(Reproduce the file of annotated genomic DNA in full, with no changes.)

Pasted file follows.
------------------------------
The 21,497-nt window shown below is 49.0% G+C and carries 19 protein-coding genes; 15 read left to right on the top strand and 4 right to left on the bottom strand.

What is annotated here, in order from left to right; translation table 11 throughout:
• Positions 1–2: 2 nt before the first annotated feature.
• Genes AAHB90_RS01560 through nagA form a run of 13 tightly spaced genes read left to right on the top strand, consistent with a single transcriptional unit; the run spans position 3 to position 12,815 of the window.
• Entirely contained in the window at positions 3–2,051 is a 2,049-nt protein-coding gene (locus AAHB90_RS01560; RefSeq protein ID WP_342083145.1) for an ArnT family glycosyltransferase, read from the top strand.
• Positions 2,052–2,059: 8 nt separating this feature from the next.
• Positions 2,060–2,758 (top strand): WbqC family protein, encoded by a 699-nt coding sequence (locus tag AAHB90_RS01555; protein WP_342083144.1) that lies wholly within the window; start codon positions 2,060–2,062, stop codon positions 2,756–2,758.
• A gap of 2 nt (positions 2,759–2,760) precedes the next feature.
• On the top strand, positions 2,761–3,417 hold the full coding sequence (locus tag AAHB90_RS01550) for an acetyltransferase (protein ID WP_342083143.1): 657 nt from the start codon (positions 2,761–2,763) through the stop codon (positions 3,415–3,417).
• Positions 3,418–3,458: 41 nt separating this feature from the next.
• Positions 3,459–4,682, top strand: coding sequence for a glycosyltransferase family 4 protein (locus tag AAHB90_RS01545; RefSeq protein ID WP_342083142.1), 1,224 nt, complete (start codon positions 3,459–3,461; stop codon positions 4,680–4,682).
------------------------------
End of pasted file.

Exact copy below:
The 21,497-nt window shown below is 49.0% G+C and carries 19 protein-coding genes; 15 read left to right on the top strand and 4 right to left on the bottom strand.

What is annotated here, in order from left to right; translation table 11 throughout:
• Positions 1–2: 2 nt before the first annotated feature.
• Genes AAHB90_RS01560 through nagA form a run of 13 tightly spaced genes read left to right on the top strand, consistent with a single transcriptional unit; the run spans position 3 to position 12,815 of the window.
• Entirely contained in the window at positions 3–2,051 is a 2,049-nt protein-coding gene (locus AAHB90_RS01560; RefSeq protein ID WP_342083145.1) for an ArnT family glycosyltransferase, read from the top strand.
• Positions 2,052–2,059: 8 nt separating this feature from the next.
• Positions 2,060–2,758 (top strand): WbqC family protein, encoded by a 699-nt coding sequence (locus tag AAHB90_RS01555; protein WP_342083144.1) that lies wholly within the window; start codon positions 2,060–2,062, stop codon positions 2,756–2,758.
• A gap of 2 nt (positions 2,759–2,760) precedes the next feature.
• On the top strand, positions 2,761–3,417 hold the full coding sequence (locus tag AAHB90_RS01550) for an acetyltransferase (protein ID WP_342083143.1): 657 nt from the start codon (positions 2,761–2,763) through the stop codon (positions 3,415–3,417).
• Positions 3,418–3,458: 41 nt separating this feature from the next.
• Positions 3,459–4,682, top strand: coding sequence for a glycosyltransferase family 4 protein (locus tag AAHB90_RS01545; RefSeq protein ID WP_342083142.1), 1,224 nt, complete (start codon positions 3,459–3,461; stop codon positions 4,680–4,682).